4 counties - Billings, Golden Valley, McKenzie and Slope - seek to build roads in western ND grasslands
FARGO -- Four counties within the Little Missouri National Grassland have gone to court seeking authority to build roads in areas now managed as roadless and eligible for wilderness.
The lawsuit, filed July 30 in U.S. District Court in Bismarck, would imperil a proposal to designate pockets of the grasslands as wilderness areas, advocates said Wednesday.
"They want to open the roads to make it ineligible for wilderness," Mike McEnroe, a conservation advocate who backs the wilderness proposal, told The Forum Editorial Board.
The federal government, which has 60 days to answer the lawsuit, has not yet filed its response.
"We're gathering information and we're working on a response," said Babette Anderson, a Forest Service spokeswoman, who otherwise declined comment.
A group called the Badlands Conservation Alliance has pushed the Prairie Legacy Wilderness proposal since 2008 to permanently protect almost 40,000 acres in six parcels that now are managed as wilderness areas.
Five of the areas are located within the Little Missouri National Grassland in western North Dakota, and one falls within the Sheyenne National Grassland in the southeast.
The lawsuit by Billings, Golden Valley, McKenzie and Slope counties, claims authority to establish section-line county roads. Although the land in question falls within national grasslands, the counties have not abandoned the claimed public road rights-of-way, according to the lawsuit.
Although put forth four years ago, the wilderness proposal has yet to be introduced in Congress, and backers are looking for legislative sponsors.
Badlands areas proposed as wilderness include Twin Buttes, Kendley Plateau, Bullion Butte and Long X Divide.
Lone Butte and Long X Divide are adjacent to the north unit of Theodore Roosevelt National Park.
Bullion Butte, with a sandstone caprock that forms dramatic cliffs, is described in the proposal as a "pivotal landmark" in the southern Little Missouri National Grassland.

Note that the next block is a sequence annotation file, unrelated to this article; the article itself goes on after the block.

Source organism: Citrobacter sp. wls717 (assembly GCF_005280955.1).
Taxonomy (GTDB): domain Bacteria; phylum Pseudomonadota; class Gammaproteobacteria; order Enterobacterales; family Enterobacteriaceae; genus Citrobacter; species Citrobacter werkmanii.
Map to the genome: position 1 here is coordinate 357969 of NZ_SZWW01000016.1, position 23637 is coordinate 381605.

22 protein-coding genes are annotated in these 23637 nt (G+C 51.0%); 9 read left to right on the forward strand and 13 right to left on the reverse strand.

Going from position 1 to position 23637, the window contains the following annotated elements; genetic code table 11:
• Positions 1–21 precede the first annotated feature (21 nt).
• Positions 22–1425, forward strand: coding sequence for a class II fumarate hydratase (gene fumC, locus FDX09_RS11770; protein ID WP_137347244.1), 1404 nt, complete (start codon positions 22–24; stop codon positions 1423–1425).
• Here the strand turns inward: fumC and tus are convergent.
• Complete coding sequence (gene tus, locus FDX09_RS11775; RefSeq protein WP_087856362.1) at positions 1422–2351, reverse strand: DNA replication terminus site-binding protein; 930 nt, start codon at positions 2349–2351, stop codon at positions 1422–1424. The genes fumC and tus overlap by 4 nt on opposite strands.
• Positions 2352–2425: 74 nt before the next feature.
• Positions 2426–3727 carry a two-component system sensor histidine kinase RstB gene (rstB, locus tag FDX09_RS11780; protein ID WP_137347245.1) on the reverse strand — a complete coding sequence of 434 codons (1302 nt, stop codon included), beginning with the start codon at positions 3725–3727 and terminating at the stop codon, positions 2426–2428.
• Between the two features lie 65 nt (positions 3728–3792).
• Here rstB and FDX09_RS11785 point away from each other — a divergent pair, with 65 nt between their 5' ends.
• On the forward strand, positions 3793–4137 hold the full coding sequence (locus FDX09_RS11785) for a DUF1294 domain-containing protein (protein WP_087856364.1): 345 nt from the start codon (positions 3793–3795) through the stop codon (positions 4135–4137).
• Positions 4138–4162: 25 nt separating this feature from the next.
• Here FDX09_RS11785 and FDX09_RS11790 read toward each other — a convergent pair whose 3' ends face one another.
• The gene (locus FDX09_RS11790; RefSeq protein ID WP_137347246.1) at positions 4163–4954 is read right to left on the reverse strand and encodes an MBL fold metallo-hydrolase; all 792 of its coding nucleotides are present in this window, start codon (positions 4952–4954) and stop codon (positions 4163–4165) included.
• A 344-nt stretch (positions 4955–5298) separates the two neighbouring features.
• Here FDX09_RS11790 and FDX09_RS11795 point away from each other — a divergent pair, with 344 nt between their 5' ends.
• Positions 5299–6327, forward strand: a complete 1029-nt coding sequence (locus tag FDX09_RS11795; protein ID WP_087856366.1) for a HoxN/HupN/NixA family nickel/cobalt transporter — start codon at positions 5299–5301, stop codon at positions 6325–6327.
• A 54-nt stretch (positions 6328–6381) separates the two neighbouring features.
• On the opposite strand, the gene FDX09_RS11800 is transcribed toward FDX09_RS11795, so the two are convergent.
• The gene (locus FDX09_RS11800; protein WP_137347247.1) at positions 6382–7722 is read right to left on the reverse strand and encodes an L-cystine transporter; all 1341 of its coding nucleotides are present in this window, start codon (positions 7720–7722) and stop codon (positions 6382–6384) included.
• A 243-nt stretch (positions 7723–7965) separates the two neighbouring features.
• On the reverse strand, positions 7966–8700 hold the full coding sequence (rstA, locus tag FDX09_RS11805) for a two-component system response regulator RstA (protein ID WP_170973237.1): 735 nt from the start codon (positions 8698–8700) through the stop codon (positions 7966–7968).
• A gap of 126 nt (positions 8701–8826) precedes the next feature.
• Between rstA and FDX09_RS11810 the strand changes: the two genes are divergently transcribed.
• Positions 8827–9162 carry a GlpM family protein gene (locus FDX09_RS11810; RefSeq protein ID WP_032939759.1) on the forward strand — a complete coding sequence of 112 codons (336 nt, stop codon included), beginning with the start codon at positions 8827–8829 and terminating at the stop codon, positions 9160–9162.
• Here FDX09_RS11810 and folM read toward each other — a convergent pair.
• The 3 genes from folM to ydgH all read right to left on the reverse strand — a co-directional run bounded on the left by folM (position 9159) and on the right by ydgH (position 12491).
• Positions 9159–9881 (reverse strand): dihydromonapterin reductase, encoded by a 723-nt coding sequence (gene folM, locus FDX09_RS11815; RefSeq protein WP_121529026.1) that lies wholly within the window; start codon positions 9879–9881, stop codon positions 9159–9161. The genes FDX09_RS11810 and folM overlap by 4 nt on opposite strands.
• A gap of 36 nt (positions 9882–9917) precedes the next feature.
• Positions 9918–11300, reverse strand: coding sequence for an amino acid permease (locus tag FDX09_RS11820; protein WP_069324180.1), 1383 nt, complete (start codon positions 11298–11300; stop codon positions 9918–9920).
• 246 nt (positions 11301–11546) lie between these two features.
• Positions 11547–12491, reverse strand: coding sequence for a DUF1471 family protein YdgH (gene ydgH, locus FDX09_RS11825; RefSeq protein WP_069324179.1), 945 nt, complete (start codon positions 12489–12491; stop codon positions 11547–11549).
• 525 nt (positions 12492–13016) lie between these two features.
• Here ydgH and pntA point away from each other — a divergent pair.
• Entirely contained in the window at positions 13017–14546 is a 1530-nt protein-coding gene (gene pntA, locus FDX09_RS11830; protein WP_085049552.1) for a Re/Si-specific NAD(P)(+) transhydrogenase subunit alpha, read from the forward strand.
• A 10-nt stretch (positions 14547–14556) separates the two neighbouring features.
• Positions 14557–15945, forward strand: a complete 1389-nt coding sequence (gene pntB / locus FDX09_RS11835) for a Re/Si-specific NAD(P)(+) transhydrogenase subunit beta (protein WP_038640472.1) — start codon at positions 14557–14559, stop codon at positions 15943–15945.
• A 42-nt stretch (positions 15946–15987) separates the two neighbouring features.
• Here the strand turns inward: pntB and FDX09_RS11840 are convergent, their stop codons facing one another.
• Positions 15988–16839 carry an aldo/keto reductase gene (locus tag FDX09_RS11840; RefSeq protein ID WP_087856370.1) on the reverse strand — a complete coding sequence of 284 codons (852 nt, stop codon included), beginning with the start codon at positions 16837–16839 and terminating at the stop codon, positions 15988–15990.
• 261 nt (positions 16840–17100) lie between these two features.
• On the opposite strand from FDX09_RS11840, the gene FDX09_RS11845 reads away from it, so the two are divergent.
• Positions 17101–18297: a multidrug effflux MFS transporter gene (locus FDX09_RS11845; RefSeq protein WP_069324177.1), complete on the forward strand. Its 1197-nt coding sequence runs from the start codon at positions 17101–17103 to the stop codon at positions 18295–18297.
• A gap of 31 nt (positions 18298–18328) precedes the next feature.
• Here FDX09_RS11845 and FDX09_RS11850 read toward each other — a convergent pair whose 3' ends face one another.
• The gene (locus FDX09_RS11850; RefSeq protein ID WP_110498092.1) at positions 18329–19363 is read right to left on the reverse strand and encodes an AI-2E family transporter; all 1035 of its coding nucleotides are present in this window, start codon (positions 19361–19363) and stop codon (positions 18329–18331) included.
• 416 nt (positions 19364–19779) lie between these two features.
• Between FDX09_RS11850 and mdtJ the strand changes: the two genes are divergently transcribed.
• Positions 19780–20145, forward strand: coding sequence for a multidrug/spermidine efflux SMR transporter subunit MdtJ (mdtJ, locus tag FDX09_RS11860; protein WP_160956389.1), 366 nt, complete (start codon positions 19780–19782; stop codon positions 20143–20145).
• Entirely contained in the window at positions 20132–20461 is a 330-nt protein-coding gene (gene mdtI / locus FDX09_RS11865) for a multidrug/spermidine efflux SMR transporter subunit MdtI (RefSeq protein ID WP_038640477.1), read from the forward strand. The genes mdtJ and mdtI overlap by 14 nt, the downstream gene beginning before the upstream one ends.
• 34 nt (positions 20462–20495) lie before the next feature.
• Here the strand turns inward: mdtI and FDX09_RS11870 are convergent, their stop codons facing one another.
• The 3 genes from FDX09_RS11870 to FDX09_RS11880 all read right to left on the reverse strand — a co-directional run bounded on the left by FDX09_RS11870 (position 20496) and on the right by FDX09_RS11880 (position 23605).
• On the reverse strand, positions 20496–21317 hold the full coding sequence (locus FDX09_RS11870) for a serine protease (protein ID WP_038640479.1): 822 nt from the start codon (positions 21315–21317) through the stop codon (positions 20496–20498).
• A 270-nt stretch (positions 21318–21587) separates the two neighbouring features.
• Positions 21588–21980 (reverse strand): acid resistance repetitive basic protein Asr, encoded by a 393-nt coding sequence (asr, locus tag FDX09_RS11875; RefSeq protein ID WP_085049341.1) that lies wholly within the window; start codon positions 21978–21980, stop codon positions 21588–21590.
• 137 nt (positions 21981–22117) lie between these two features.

Nearby is Kendley Plateau, located east of the Little Missouri River, and both are near a unique area of Ponderosa pine.
The areas proposed as wilderness are among 1.2 million acres of national grasslands in North Dakota, which has national wildlife refuges but no areas designated as wilderness.
Wilderness proponents say the North Dakota Badlands are under unprecedented pressure from petroleum development in the state's Oil Patch, thus making it even more important to protect remaining tracts that are undisturbed.
"Mr. Helms says they're going to drill and frack" -- shorthand for hydraulic fraturing -- "every section," said Jan Swenson, executive director of the Badlands Conservation Alliance, referring to Lynn Helms, the state's top oil regulator.
So far, about 7,300 oil wells are in production, but the number could top 40,000 after several more decades of drilling, with production to last even longer, she said.
Comparatively little drilling has occurred so far on the Little Missouri National Grasslands, but 85 percent has been leased for oil and gas development, said Connie Triplett, president of the Badlands Conservation Alliance.
"It will get chopped up, mile by mile, road by road," she said. "I think people don't realize it yet, but when it is, I think they'll be horrified."
Even if designated as wilderness, cattle grazing could continue, with certain restrictions, including a ban of motorized vehicles.
A spokesman for Sen. John Hoeven, R-N.D., said the public soon will have an opportunity to comment on the next management plan for the national grasslands, which still proposes to manage the areas as eligible for wilderness.
"We're very supportive of that process and will see what emerges," said Don Canton, Hoeven's press aide, adding that all stakeholders, including ranchers and energy developers, will be able to comment.
Dave Pieper, the retired Dakota Prairie Grasslands supervisor, who compiled the current 2002 management plan, supports the wilderness protection proposal.
The plan draws upon 75,000 public comments, including ranchers, oil and gas representatives, and conservation and outdoor recreation advocates, he said.
Lawyers for the counties could not be reached for comment.